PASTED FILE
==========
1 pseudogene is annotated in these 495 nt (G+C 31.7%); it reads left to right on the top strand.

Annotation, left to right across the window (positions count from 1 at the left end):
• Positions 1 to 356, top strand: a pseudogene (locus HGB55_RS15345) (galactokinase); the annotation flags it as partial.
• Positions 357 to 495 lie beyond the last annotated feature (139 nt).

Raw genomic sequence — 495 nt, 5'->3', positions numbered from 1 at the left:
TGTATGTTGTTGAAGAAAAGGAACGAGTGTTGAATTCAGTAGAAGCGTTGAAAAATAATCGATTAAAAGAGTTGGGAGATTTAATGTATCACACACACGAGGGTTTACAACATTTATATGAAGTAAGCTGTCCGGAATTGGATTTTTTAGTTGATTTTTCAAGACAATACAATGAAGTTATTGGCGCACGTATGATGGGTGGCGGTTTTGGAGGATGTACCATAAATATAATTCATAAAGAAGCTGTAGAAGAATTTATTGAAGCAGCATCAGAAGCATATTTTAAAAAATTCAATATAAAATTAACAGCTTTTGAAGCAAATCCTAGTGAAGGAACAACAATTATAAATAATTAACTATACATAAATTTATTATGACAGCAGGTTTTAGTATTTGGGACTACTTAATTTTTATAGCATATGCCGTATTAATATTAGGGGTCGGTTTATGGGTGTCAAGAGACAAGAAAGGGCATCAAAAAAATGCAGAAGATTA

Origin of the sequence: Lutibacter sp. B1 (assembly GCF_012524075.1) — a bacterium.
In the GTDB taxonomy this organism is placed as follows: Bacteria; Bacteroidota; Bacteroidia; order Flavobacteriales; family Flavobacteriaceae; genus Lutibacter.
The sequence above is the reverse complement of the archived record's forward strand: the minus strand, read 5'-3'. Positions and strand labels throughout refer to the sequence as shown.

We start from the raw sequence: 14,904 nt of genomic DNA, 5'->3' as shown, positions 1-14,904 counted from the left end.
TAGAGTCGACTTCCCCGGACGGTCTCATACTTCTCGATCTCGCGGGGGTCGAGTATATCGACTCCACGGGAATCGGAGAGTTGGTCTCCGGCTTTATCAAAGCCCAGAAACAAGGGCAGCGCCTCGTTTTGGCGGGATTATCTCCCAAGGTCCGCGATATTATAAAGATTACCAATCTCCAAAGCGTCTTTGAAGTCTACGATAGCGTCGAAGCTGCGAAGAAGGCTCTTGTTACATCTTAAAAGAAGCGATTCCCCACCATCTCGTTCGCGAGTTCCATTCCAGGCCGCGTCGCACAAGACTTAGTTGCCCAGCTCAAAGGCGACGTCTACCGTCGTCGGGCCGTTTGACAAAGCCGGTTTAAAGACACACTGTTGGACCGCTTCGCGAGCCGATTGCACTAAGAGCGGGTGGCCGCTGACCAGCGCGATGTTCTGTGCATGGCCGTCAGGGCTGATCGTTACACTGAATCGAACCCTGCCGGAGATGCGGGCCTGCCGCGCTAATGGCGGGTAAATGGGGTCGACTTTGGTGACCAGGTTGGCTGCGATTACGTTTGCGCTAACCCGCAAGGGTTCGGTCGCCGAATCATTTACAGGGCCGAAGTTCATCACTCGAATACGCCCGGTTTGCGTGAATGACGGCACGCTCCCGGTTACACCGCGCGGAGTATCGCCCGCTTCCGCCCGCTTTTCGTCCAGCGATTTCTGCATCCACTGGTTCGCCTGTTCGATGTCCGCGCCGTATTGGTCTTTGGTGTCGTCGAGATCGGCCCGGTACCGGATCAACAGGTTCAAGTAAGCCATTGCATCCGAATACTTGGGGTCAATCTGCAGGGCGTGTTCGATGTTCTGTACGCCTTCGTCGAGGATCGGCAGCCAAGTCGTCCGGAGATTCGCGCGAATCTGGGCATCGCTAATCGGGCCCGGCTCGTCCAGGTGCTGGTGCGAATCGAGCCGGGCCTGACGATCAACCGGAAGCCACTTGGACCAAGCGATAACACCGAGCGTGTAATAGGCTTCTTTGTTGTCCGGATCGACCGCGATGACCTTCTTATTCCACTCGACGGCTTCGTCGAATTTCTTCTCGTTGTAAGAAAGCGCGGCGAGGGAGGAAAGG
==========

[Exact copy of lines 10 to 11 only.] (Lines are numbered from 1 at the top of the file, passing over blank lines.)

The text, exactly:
We start from the raw sequence: 14,904 nt of genomic DNA, 5'->3' as shown, positions 1-14,904 counted from the left end.
TAGAGTCGACTTCCCCGGACGGTCTCATACTTCTCGATCTCGCGGGGGTCGAGTATATCGACTCCACGGGAATCGGAGAGTTGGTCTCCGGCTTTATCAAAGCCCAGAAACAAGGGCAGCGCCTCGTTTTGGCGGGATTATCTCCCAAGGTCCGCGATATTATAAAGATTACCAATCTCCAAAGCGTCTTTGAAGTCTACGATAGCGTCGAAGCTGCGAAGAAGGCTCTTGTTACATCTTAAAAGAAGCGATTCCCCACCATCTCGTTCGCGAGTTCCATTCCAGGCCGCGTCGCACAAGACTTAGTTGCCCAGCTCAAAGGCGACGTCTACCGTCGTCGGGCCGTTTGACAAAGCCGGTTTAAAGACACACTGTTGGACCGCTTCGCGAGCCGATTGCACTAAGAGCGGGTGGCCGCTGACCAGCGCGATGTTCTGTGCATGGCCGTCAGGGCTGATCGTTACACTGAATCGAACCCTGCCGGAGATGCGGGCCTGCCGCGCTAATGGCGGGTAAATGGGGTCGACTTTGGTGACCAGGTTGGCTGCGATTACGTTTGCGCTAACCCGCAAGGGTTCGGTCGCCGAATCATTTACAGGGCCGAAGTTCATCACTCGAATACGCCCGGTTTGCGTGAATGACGGCACGCTCCCGGTTACACCGCGCGGAGTATCGCCCGCTTCCGCCCGCTTTTCGTCCAGCGATTTCTGCATCCACTGGTTCGCCTGTTCGATGTCCGCGCCGTATTGGTCTTTGGTGTCGTCGAGATCGGCCCGGTACCGGATCAACAGGTTCAAGTAAGCCATTGCATCCGAATACTTGGGGTCAATCTGCAGGGCGTGTTCGATGTTCTGTACGCCTTCGTCGAGGATCGGCAGCCAAGTCGTCCGGAGATTCGCGCGAATCTGGGCATCGCTAATCGGGCCCGGCTCGTCCAGGTGCTGGTGCGAATCGAGCCGGGCCTGACGATCAACCGGAAGCCACTTGGACCAAGCGATAACACCGAGCGTGTAATAGGCTTCTTTGTTGTCCGGATCGACCGCGATGACCTTCTTATTCCACTCGACGGCTTCGTCGAATTTCTTCTCGTTGTAAGAAAGCGCGGCGAGGGAGGAAAGG